• It’s not just the leaves that are falling
  • Fall Air+Cool Jackets=Happy Camper
  • Top 11 trends for fall…see what made our list!
  • Fall’s Must-Haves

And remember the rules about capitalizing the names of the seasons: Don’t, unless it’s a part of a proper name. “Trends for fall” - don’t capitalize. “The Freaky Fall Festival is here” - capitalize.

3. National observance

One of the ways brands can be most human to their customers is by remembering national holidays. September brings the 911 Remembrance on the 11th. Here’s your chance not to sell, but to simply offer a message of gratitude and remembrance.

4. Just for fun

If you have extra time on your hands, consider sending a message to your senior subscribers on Sept. 7 for Grandparent’s Day. Or on World Gratitude Day – Sept. 21 – thank your subscribers for reading your emails and send them an extra discount or freebie. Everyone loves a thank you! Or give your subscribers the chance to ping you with questions on Sept. 28 for Ask a Stupid Question Day. We’d certainly love to hear from you!

What kind of emails are you planning to send this September? Share them with our readers below.

Joy Ugi
Digital Marketing Coordinator, WhatCounts
Twitter: @ugigirl

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Case Study: A Place for Mom Tests Images in Email, Sees 27% Lift in CTOR

It’s always encouraging to get a pat on the back for something you’ve worked hard on. The blood, sweat and tears paid off for one email marketer recently. A Place for Mom, a senior care online resource, won two 2014 email testing awards for the image testing that inspired a dramatic increase in its subscriber engagement.

WhichTestWon, a resource providing information about various tests digital marketers create and execute, awarded A Place for Mom Gold and Best-in-Show for the 2014 Email & Mobile Testing Awards. This is the second year in a row A Place for Mom has won an award from WhichTestWon.

Let’s walk through the goals, practical applications, testing process, and results of this winning campaign.

Testing Set Up and Goals

Jeff Anderson, digital marketing manager at A Place for Mom, wanted to determine if he could implement an email template that, when viewed with images off, looked respectable. He thought he could do this by rendering lo-res versions of the images you’d see with images turned on.

The first step was converting the images into lo-res mosaics. Using the Mozify feature from Email on Acid, Jeff created these mosaics, as well as overlaid text. This is how he created the orange call-to-action buttons in the right column of the test template.

The goal of testing the Images-Off Optimized email template against the regular control version was to gain a higher click-to-open rate, (CTOR). There would be two specific user-determined actions acting as a catalyst for the boost in engagement:

  • Subscribers are compelled to turn on images when they see there’s something interesting and attractive in the email.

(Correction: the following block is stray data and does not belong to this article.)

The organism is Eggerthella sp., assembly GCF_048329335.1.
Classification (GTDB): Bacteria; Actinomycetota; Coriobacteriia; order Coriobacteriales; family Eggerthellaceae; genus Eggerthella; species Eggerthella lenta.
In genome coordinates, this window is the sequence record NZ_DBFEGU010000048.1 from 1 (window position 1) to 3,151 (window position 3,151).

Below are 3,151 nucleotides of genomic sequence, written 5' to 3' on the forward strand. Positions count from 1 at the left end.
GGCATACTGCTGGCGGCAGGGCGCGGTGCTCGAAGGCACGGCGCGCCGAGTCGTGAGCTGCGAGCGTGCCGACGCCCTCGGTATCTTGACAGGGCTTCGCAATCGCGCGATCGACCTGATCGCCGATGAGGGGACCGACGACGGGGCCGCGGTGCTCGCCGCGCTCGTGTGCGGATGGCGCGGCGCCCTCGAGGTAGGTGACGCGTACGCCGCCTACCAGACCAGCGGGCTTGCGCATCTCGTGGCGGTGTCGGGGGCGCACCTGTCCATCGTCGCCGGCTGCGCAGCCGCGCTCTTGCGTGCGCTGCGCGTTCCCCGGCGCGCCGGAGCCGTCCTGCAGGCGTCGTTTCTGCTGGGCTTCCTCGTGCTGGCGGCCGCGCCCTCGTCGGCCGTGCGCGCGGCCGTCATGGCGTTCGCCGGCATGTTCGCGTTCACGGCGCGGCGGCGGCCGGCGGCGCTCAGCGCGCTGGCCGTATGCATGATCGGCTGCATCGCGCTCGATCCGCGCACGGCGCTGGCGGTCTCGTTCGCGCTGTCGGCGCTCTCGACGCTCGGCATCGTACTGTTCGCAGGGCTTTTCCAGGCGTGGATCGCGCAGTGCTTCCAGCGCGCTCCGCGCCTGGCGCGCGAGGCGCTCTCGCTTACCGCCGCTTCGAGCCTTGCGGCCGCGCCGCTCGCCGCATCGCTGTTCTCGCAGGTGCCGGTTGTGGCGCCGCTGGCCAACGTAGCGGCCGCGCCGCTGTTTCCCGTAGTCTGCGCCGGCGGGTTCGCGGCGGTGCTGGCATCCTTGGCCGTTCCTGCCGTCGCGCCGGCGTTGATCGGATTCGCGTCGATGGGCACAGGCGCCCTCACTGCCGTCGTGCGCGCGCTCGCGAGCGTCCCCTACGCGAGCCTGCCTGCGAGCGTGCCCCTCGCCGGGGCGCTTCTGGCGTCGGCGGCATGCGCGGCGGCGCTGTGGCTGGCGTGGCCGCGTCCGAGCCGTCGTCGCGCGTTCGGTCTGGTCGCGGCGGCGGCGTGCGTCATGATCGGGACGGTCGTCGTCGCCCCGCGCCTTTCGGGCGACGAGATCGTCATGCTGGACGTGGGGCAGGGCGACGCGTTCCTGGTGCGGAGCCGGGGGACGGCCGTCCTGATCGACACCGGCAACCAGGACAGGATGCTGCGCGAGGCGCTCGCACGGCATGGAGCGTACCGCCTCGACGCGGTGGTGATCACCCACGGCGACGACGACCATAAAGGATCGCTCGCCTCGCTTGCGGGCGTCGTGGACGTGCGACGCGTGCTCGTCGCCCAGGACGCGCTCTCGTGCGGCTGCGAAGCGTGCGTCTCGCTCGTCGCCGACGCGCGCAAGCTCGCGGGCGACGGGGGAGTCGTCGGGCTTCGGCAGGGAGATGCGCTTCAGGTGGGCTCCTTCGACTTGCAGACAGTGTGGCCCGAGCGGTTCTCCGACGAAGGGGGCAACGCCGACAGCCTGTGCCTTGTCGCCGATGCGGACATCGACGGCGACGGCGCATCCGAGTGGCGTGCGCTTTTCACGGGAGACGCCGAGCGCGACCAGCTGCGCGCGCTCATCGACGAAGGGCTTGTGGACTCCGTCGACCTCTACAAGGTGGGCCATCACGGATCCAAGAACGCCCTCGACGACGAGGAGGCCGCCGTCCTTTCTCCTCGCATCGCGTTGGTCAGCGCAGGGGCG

• User experience improves as subscribers understand and interact with the images-off emails when needed.

With images on, both tested templates are identical. But with images off, there’s a noticeable difference.

“Click-to-open rate was the right metric to use because for those who haven’t opened the email, there is no detectable difference between the templates,” said Jeff.

The tests A Place for Mom conducted.

Testing, Testing, 1,2,3…

Using the Images-Off Optimized email and the control email, Jeff set up a simple A/B test. He split a large representative sample of A Place for Mom’s list of over 300,000 opted-in subscribers.

The test ran for about a week, and then Jeff manually selected a winner based on CTOR and sent the winning email to the rest of A Place for Mom’s list. The Images-Off Optimized email’s CTOR rate was 61 percent, whereas the control version had a 48 percent CTOR. That is a 13 percent increase in CTOR between the two versions, and a 27 percent overall improvement in CTOR for this email in general.

What should be noted is although CTOR went up, open rate declined slightly.

“I don’t think this was random,” said Jeff. “The increased email size probably decreased inbox placement and was what made the open rate lower.”

Jeff speculates the Images-Off Optimized email template hit fewer inboxes because those mosaics are coded into the email rather than hosted on a server like image files – meaning they take up a lot of memory.

However, although open rate did go down a little, Jeff understood the reasons why and realized for this particular email test, CTOR rate was what mattered. WhichTestWon obviously agreed, too!

If you want to learn more about email testing, Jeff Anderson will be sharing more case studies on September 4th. Hope you can come to the webinar!

Joy Ugi
Digital Marketing Coordinator, WhatCounts
Twitter: @ugigirl

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Your email list is your most valuable asset. Learn 57 tips for building it today!